Letters of Emily Dickinson
Only five of Emily Dickinson's poems were published while she lived; today, approximately 1,500 are in print. Dickinson's poetry reflects the power of her contemplative gifts, and her deep sensitivity courses through her correspondence as well. Lovingly compiled by a close friend, this first collection of Dickinson's letters originally appeared in 1894, only eight years after the poet's death. Although she grew reclusive in her later years and seldom saw her many friends, she thought of them often and affectionately, as her missives attest. The small cast of daily characters in Dickinson's little world takes on vivid life in the letters, and her famous wit sparkles from every page.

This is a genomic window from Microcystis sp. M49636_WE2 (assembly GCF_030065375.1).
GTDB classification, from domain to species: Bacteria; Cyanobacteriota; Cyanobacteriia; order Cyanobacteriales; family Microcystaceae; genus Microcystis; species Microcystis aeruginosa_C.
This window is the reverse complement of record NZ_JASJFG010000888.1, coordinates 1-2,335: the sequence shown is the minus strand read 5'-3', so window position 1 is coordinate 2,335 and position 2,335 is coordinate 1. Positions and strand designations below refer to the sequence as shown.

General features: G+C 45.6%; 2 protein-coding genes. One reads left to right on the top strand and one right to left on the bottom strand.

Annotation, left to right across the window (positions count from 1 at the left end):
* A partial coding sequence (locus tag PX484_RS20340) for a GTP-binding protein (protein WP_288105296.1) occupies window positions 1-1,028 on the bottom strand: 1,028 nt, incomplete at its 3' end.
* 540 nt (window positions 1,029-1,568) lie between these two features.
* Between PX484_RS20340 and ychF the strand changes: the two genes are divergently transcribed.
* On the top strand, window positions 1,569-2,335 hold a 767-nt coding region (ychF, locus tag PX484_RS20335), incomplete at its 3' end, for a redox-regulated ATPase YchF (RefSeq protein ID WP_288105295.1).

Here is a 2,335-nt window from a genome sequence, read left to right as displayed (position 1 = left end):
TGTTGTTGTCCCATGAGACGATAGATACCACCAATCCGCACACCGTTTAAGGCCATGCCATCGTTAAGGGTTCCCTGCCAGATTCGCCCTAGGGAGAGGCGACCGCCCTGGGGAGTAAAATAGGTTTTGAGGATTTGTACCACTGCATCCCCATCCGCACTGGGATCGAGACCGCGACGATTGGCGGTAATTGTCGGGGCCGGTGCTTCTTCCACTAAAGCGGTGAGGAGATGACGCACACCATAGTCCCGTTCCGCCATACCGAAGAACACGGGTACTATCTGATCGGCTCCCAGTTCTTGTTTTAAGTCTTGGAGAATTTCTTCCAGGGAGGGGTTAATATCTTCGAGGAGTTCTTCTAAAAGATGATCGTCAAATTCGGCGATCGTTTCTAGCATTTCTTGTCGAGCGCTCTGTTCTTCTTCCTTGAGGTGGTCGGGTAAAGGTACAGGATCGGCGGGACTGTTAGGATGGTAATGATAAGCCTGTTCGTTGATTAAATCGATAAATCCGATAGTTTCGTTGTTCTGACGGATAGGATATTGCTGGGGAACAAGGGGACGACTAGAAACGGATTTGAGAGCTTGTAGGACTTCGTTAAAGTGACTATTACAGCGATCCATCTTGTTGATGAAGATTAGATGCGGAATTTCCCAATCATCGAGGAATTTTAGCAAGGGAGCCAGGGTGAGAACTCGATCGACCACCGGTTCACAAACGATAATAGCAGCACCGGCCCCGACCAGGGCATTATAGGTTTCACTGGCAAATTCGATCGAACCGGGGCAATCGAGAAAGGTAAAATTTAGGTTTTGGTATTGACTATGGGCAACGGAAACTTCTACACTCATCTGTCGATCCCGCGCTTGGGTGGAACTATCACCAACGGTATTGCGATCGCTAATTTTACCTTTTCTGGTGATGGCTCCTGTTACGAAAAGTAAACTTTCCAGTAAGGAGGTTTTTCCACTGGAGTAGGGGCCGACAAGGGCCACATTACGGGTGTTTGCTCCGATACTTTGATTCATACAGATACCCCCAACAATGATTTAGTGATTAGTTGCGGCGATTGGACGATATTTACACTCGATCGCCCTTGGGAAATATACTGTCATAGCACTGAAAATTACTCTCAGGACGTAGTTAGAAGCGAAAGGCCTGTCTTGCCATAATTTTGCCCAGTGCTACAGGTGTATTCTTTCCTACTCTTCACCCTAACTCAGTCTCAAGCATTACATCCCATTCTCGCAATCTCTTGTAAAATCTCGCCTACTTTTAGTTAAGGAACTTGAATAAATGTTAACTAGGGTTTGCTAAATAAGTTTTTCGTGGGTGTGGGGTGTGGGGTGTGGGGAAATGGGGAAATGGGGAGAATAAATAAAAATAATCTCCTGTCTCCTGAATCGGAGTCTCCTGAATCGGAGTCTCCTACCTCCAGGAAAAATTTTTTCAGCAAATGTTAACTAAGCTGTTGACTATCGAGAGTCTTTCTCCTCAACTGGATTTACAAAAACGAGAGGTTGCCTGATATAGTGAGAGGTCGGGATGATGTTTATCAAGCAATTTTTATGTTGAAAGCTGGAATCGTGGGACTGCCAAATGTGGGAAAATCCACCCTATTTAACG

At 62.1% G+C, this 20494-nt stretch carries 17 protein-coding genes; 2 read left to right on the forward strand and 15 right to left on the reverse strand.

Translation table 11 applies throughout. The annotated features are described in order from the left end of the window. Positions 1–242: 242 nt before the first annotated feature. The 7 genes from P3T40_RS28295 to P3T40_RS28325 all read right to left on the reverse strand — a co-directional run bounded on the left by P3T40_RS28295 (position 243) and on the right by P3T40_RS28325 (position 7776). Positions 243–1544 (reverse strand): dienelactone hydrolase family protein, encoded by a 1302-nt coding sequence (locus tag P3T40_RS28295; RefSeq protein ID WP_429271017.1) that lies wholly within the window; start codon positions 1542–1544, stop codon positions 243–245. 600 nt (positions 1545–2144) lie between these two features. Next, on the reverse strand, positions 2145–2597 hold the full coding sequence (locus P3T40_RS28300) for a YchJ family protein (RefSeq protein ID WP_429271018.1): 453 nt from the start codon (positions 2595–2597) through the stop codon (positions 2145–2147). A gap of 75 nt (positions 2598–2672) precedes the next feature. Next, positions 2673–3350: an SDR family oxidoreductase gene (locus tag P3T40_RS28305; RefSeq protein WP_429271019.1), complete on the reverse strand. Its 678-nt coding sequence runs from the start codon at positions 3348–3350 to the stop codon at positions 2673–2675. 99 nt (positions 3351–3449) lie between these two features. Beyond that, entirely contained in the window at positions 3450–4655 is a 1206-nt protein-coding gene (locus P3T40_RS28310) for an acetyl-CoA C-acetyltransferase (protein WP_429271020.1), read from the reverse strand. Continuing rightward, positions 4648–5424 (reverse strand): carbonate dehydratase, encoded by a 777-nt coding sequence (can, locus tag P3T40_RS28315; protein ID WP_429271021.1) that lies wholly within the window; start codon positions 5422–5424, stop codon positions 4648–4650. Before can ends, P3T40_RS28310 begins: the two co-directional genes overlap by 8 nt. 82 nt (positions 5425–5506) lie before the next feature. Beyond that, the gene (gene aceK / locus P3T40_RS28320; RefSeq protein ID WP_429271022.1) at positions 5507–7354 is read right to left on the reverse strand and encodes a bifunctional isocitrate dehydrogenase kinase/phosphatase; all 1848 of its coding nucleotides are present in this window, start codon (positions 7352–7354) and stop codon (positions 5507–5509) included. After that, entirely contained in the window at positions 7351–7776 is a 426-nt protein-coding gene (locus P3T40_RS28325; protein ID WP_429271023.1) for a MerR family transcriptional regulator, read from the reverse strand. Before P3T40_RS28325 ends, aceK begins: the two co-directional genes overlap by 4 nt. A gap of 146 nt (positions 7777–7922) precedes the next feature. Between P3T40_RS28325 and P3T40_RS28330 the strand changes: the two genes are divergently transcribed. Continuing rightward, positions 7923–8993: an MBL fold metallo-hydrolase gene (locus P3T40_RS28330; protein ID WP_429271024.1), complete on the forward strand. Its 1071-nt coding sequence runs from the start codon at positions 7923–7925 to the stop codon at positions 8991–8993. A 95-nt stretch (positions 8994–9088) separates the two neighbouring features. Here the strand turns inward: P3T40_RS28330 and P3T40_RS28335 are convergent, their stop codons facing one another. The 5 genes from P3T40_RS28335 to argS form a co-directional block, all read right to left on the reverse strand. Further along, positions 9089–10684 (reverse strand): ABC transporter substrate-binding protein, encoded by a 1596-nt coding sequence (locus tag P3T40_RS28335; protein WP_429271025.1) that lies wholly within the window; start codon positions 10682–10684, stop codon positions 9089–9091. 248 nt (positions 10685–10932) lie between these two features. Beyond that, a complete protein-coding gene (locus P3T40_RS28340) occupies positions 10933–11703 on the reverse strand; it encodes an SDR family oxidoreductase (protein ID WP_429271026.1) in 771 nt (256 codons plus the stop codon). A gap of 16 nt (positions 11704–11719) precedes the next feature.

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LibraryThing ReviewUser Review - AlanWPowers - LibraryThing
Behold, unwrap the highest genius. Like Keats alone among poets, Dickinson's letters exhibit that genius. In fact, she compares winter to, " Keats's bird, 'who hops and hops in little journeys ... Read full review